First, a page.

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Unformatted text preview: Monetary Policy Roundtable Held at the Bank of England, 24 June 2011 On 24 June, the Bank of England and the Centre for Economic Policy Research hosted the sixth Monetary Policy Roundtable. These events are intended to provide a forum for economists to discuss key issues affecting the design and operation of monetary policy in the United Kingdom1. As always, participants included a range of economists from private sector financial institutions, academia and public sector bodies. At this sixth Roundtable there were two discussion topics: will the protracted period of above-target inflation lead to further upward pressure on prices?; and how will the contrasting fortunes of the household and corporate sectors play out? This note summarises the main points made by participants. Since the Roundtable was conducted under the `Chatham House Rule', none of the opinions expressed at the meeting are attributed to individuals. The views expressed in this summary do not represent the views of the Bank of England, the Monetary Policy Committee (MPC) or the Centre for Economic Policy Research. Will the protracted period of above-target inflation lead to further upward pressure on prices? Inflation, measured by the annual change in the consumer prices index (CPI), has exceeded the 2% target set by the Government for much of the past three years. The elevated rate of inflation reflects the temporary effects from a number of factors, including: increases in commodity prices; higher import prices following the substantial depreciation of sterling since the onset of the financial crisis; and increases in the standard rate of VAT. As the temporary effects from those factors wane, the path of inflation in the medium term will be shaped by substantial, but opposing, pressures on inflation. On the one hand, there is a risk that the protracted period of above-target inflation might make high inflation more persistent. For example, inflation expectations might drift up and that may lead companies to increase wages and/or prices by more than they otherwise would. Or the recent and prospective squeeze on households' real income may result in some upward pressure on nominal wages. On the other hand, the reduction in households' real income and the continued existence of a margin of spare capacity are likely to weigh on wages and prices, creating a risk that inflation might fall well below the target. 1 Roundtables are held twice a year. The next Roundtable is scheduled for December 2011. Participants discussed the likelihood that these pressures on inflation might arise and what that might imply for the balance of risks to inflation in the medium term. Participants suggested that clear communication by the MPC of the factors underlying the recent rise in inflation and an assessment of when inflation was likely to return to target might help to keep inflation expectations stable. That was consistent with the results from a model presented by one participant, in which monetary policy makers may at times choose not to respond to current deviations of inflation from target. In that model, if the policymakers were unable to communicate credibly that they remained committed to responding to deviations of inflation from target in the medium term, then a prolonged period of policy inaction could cause inflation expectations to deanchor from the target. It was widely recognised that the United Kingdom's monetary policy remit allowed the MPC to respond flexibly to deviations of inflation from target, setting policy so that inflation could be brought back to target within a reasonable period of time without causing undesirable volatility in the economy. But some thought that the Committee could better communicate what was meant by a `reasonable' amount of time. Alternatively, one participant suggested that responsibility for defining `reasonable' should rest with the Government, given that the trade-off between returning inflation to target more quickly and reducing volatility in output might have welfare implications. But some noted that writing such a remit would be infeasible in practice, since it could not cover every possible scenario in which inflation might deviate from target. Some participants felt that there was a fair chance that the risk to inflation from higher nominal wage growth would materialise. It seemed likely that households would resist further reductions in their real income and perhaps even push to `catch up' some of the past reduction in real earnings. A fall in unemployment might also provide a fillip to nominal wage growth. But a rise in nominal wage growth might generate less upward pressure on inflation if it was accompanied by a rise in productivity, as that would increase companies' scope to grant larger pay increases without the need to raise prices too. One participant suggested that households' real income would continue to be squeezed: the depreciation of sterling since the onset of the financial crisis should, other things being equal, lead to a fall in the price of UK exports relative to the price of UK imports the United Kingdom's terms of trade and that would necessitate a corresponding decline in UK households' real purchasing power. There was some discussion of whether the pass-through of higher import prices following sterling's depreciation might generate additional inflationary pressures in the medium term. One participant noted that it would take time for a relative price shock, such as an exchange rate depreciation, to propagate through the economy because of nominal rigidities. For example, not all companies are able to adjust their prices immediately in response to the shock. And businesses competing against those companies may adjust their prices more slowly than they are able to. But a range of evidence, including a comparison of consumer price levels in the United Kingdom, United States and euro area, suggested that there had already been substantial pass-through of the rise in import prices caused by the depreciation. Some participants contrasted that with the depreciation of sterling in 1992, when there was little evidence to suggest that substantial pass-through occurred. Many participants thought that there would be substantial downward pressures on inflation in the medium term. For example, one participant stressed that the outlook for demand remained unusually weak. Historical experience suggested that the recovery from a financial crisis, and the recession that accompanied it, would be slow. And the fiscal consolidation was likely to weigh further on demand. Moreover, money growth remained subdued. Some participants also emphasised that the current stance of monetary policy was likely to be tighter than implied by Bank Rate or the yields on government bonds. The onset of the financial crisis had been accompanied by a tightening of credit conditions, which had not yet fully unwound. As a result, the spreads of loan rates faced by households and businesses over Bank Rate were much higher than before the crisis, and the availability of credit for some borrowers remained limited. Participants also discussed whether there would be merit in changing the measure of inflation specified in the MPC's remit from CPI to one that excluded the volatile prices of `non-core' items, such as food and energy. Some thought that switching to a measure of core inflation, while desirable in theory, would be impractical in the current environment, since there was a risk that changing the measure would destroy confidence in the MPC's commitment to the inflation target. Others argued that such a change was not even desirable, for example because there was little justification for targeting a price index that did not include every item consumed by the typical household. Indeed, the flexibility in the current monetary policy remit already enables the MPC to look through volatility in inflation caused by one-off shocks to the price of any item. But that flexibility did not allow the MPC to disregard the price of non-core items completely, as it would do if it were to target core inflation, because it has to take into account any trends in non-core prices when setting policy. How will the contrasting fortunes of the household and corporate sectors play out? One participant set the scene by arguing that the Inflation Report forecasts for GDP growth in the past three years had been too optimistic. The current projection is based on a rebalancing of the UK economy, away from consumer and government spending, towards net trade and business investment. Such a large switch would be historically unusual. The speaker noted that this recession had been deep compared to previous ones, though judging the scale of the slowdown and recovery in GDP relative to trend was sensitive to the estimate of potential output. The `domestically orientated' service sector recovery was much less pronounced than the more `internationally focused' manufacturing rebound, following the latter's sharp decline during the recession. Meanwhile, service sector productivity growth was weak. One interpretation was that firms had found that they could adjust flexibly to the shocks, and in such a way that they were better able to retain labour. Alternatively, sluggish productivity growth could reflect weaker potential growth. One participant questioned why companies had hoarded labour if they were not investing. It was suggested that productivity might be incorrectly measured, or there might have been a switch from capital to labour in production processes. Domestic demand in the United Kingdom had fallen more than in the euro area and the United States in the recession, and had recovered less sharply. The largest component of domestic demand, consumption, was restrained by uncertainty, tight credit, taxes and inflation. But others noted that nominal retail sales and consumer credit were buoyant, however. One participant noted the regional dimension of the public sector consolidation, with relatively low income areas disproportionately affected. But the impact on disposable income should wane, since tax increases and benefit reductions had been front-loaded. Given weak incomes, household savings had remained low, rather than picking up sharply. One participant thought that this reflected households running down financial assets to fund consumption. As discussed in the first session, inflation had been high, had consistently surprised on the upside, and was a key factor in eroding real incomes. There was a risk of a much more prolonged productivity growth slowdown, or that additional external price shocks would erode disposable income further. One participant noted that the transfer of income from the household to the corporate sector reflected underlying global forces, which were difficult for policy to lean against. By contrast, private non-financial corporations had continued to accumulate resources. Given that, and the recovery in global demand, it was perhaps surprising that business investment had not been stronger. Perhaps that reflected heightened uncertainty, a weak outlook for domestic demand and/or tight credit conditions. One speaker focused on the outlook for business investment, in the context of both a recent slowing in GDP growth and external shocks (such as developments in the euro area and in the Middle East and North Africa), as well as further expected weakness in public and housing investment. That speaker argued for a cautiously positive outlook, but that growth would remain more muted than in previous recoveries. The decline in business investment in the first quarter of 2011 had been exaggerated by large movements in aircraft imports, in part due to impending changes to indirect taxes. Inventories had increased, but were doing so at a slower rate, providing a drag on GDP growth. Firms' operating profits had recently increased, resulting in a build-up of cash, although they were concentrated in large firms and could reflect risk-averse behaviour. Indeed, there were several candidate explanations for why it had not translated into stronger investment. For instance, the BCC survey showed that business confidence was relatively weak, that investment intentions in plant and machinery were broadly flat, and that there was little evidence that firms were running against capacity constraints. The CBI surveys revealed a mixed outlook across sectors with relatively upbeat investment plans in some subsectors, such as business, professional and financial services, and manufacturing. But more consumer-facing sectors such as retail and consumer services did not plan to expand investment. The speaker thought that business investment was more likely to occur overseas than in the United Kingdom, given that more rapid growth was expected in many emerging markets. By contrast, there was significant uncertainty surrounding the prospects for the euro area (the United Kingdom's main export market), as well as the sterling-euro exchange rate. One participant observed that measured business investment does not take into account intangible assets, which have grown strongly in recent decades. Set against these factors, the level of business investment was extremely weak, implying that postponed investment would need to occur at some stage. And the user cost of capital was consistent with robust investment growth. Another speaker analysed the unprecedented movements in household income in recent years and their implications for the future. From 2002 to 2007, mean and median household incomes had grown more slowly than GDP. But during 2008-10, incomes had continued to grow even as GDP shrank. Over this period growth had been largely accounted for by an increase in benefits. The top 1% of earners had seen their incomes grow relatively rapidly over the past decade or so. But between the 10th and 90th percentiles of the distribution, income had grown roughly the same amount. This contrasted with the 1979-97 period, when income inequality had widened across the distribution. Although the period of the recession saw rising incomes, since then a squeeze had been experienced. In 2010-11 (for which data are not yet available), real incomes were expected to have fallen substantially. Looking ahead, the Office for Budget Responsibility forecast falls in real earnings growth until 2013-14. It was suggested that average living standards in 2013-14 might still be around 2002 levels following the longest/largest squeeze in real incomes since at least the 1970s. Set against these changes in income, it was perhaps not surprising that consumption had been so weak. The weakness in incomes could also help explain low consumer confidence. Thinking ahead, one participant noted that there might be a relatively large impact on consumption when Bank Rate was raised, as households had become used to the current long period of low rates and because some households were heavily indebted. However, interest rates faced by many households were already a lot higher than Bank Rate, so it was less clear that such a rise would entail a large rise in the effective rate. ...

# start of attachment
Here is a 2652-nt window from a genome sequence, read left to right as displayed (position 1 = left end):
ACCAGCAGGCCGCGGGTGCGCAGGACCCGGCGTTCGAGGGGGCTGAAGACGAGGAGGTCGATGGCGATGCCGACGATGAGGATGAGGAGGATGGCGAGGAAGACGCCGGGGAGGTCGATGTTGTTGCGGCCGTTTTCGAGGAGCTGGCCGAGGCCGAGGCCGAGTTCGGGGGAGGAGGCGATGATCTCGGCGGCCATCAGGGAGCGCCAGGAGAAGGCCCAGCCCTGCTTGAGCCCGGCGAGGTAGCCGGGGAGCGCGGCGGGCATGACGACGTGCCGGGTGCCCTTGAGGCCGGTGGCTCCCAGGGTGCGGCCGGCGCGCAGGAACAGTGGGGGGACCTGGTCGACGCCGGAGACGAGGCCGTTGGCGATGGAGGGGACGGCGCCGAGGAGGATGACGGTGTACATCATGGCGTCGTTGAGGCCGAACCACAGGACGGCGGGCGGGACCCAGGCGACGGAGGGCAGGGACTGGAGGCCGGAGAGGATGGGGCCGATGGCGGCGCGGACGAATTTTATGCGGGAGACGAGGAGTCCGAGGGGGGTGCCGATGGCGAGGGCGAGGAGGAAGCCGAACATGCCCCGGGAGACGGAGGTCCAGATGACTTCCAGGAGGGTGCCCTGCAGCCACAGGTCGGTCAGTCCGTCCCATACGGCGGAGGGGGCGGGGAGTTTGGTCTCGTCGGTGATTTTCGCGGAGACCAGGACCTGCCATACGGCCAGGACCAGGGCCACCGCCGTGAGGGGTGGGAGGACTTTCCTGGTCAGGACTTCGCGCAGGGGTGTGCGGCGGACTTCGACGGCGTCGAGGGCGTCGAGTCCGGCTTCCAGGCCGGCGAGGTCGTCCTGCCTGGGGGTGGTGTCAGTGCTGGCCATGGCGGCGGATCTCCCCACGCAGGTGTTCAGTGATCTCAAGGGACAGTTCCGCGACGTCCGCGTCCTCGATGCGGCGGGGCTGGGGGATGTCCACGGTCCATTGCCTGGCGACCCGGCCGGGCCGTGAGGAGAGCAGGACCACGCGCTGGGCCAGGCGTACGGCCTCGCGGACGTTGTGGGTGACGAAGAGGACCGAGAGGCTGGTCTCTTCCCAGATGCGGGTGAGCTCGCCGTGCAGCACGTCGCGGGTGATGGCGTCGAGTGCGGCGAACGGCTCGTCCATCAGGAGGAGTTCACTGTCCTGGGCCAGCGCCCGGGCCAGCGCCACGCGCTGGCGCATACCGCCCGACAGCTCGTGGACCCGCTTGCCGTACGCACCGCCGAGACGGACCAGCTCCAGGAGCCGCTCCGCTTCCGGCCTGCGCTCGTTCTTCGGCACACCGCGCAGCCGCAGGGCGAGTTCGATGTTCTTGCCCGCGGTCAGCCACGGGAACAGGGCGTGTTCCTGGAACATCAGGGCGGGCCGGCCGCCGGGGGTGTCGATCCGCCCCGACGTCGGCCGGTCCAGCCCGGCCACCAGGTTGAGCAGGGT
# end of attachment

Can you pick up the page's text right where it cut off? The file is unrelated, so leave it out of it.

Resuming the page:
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This note was uploaded on 02/08/2012 for the course ECO 51844 taught by Professor Sabet during the Spring '11 term at FIU.